According to the ALJ, the Social Security Administration denied the payment of SSI benefits to Ms. Gable from July 2012 through January 2014 because she had resources in excess of the amount allowable for SSI eligibility. In other words, so long as the lot was vacant and there was no dwelling on the lot that would meet the definition of a home as that term is used in the relevant statutes, the lot constituted a resource that disqualified Ms. Gable's from receiving SSI benefits. Ms. Gable asked the Appeals Council to review the decision. The Appeals Council found no basis for changing the ALJ's decision, noting that “existing regulations and policies do not provide for an exclusion of non-home real property due to being a victim of a crime.”[11] What the ALJ and the Appeals Council both failed to grasp is that the only reason Ms. Gable was not able to live at 312 Easy Street in a mobile home that she owned situated on a plot of ground that she also owned is because she was a victim of crime.

         The Applicable Law

         Every individual who meets certain income and resource requirements, has filed an application for benefits, and is determined to be disabled is eligible to receive Supplemental Security Income (“SSI”) benefits.[12] To qualify for SSI, a person cannot have resources exceeding a value of $2, 000.[13] The value of a person's home is excluded from the calculation of his or her resources, regardless of the value of the home.[14] The rules define the term “home” to include “any property in which an individual (and spouse, if any) has an ownership interest and which serves as the individual's principal place of residence.”[15] If the person moves away from her home without the intent to return, the value of the home is no longer excluded from the resource calculation.[16] The implication of that rule is that if the person moves away from her home but retains the intent to return, the home continues to be an excludable resource. If a home is damaged due to a catastrophe declared by the President of the United States to be a major disaster, any disaster relief funds (and any interest earned on those funds) are excluded from the resource calculation.[17] If an excluded resource is lost, damaged, or stolen, any cash or in-kind replacement for that resource is also an excluded resource - but only if repairs or replacement of the resource occur not more than a maximum of eighteen months after receipt of the cash or in-kind replacement.[18]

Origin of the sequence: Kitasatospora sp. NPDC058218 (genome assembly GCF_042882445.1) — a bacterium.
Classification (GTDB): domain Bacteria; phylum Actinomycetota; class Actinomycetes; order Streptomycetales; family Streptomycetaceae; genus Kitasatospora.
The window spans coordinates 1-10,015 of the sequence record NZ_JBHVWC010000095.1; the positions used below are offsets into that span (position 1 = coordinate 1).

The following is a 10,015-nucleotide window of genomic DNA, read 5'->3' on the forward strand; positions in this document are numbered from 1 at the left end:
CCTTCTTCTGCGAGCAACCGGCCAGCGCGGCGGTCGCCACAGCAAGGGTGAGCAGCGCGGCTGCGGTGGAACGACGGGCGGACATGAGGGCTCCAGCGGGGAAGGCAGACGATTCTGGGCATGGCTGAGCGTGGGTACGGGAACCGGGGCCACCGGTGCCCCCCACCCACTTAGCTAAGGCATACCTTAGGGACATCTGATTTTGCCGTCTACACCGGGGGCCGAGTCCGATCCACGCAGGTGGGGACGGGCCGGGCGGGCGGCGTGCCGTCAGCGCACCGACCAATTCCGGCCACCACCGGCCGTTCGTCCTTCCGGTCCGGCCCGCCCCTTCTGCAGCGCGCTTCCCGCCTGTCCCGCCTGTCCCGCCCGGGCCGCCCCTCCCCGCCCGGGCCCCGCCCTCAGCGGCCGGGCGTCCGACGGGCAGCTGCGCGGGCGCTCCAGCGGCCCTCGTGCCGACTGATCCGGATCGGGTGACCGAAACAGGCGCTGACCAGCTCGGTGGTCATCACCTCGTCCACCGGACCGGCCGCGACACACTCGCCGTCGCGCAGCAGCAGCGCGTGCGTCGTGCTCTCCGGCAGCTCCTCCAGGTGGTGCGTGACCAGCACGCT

The issue now before the court requires an analysis of these rules as applied to the facts presented in the record. The first step in statutory interpretation requires a court to examine the plain meaning of the statutory language.[19] A court is “authorized to deviate from the literal language of a statute only if the plain language would lead to absurd results, or if such an interpretation would defeat the intent of Congress.”[20] Additionally, it is well settled that the Social Security Act is to be broadly construed and liberally applied.[21] “When assessing Social Security disability claims, the ALJ and the courts must give due regard for the beneficent purposes of the legislation and apply a more tolerant standard than that which is used in a typical suit.”[22]

         Analysis

         In her ruling of March 18, 2015, the ALJ found that Ms. Gable waited an unreasonable length of time before attempting to make improvements on the property she purchased with her disaster relief funds and took no action to divest herself of the excess resource - the lot located at 312 Easy Street - for an unreasonable length of time. On that basis, the ALJ found that the parcel of land owned by Ms. Gable at 312 Easy Street in Franklin, Louisiana, cannot be excluded from the calculation of her resources and disqualified her from receiving SSI benefits during the time period from July 2012 (when she applied for benefits) through January 2014 (when she moved into a mobile home on the lot).

         Had Ms. Gable simply put the disaster relief funds she received after the hurricane in a bank account, they would not have counted against her. Had Ms. Gable used the funds to purchase a mobile home from someone who did not defraud her, her ownership of the mobile home and the lot on which it was situated would not have counted against her. Had the criminal justice system acted more swiftly and provided Ms. Gable with the means to acquire a habitable dwelling ...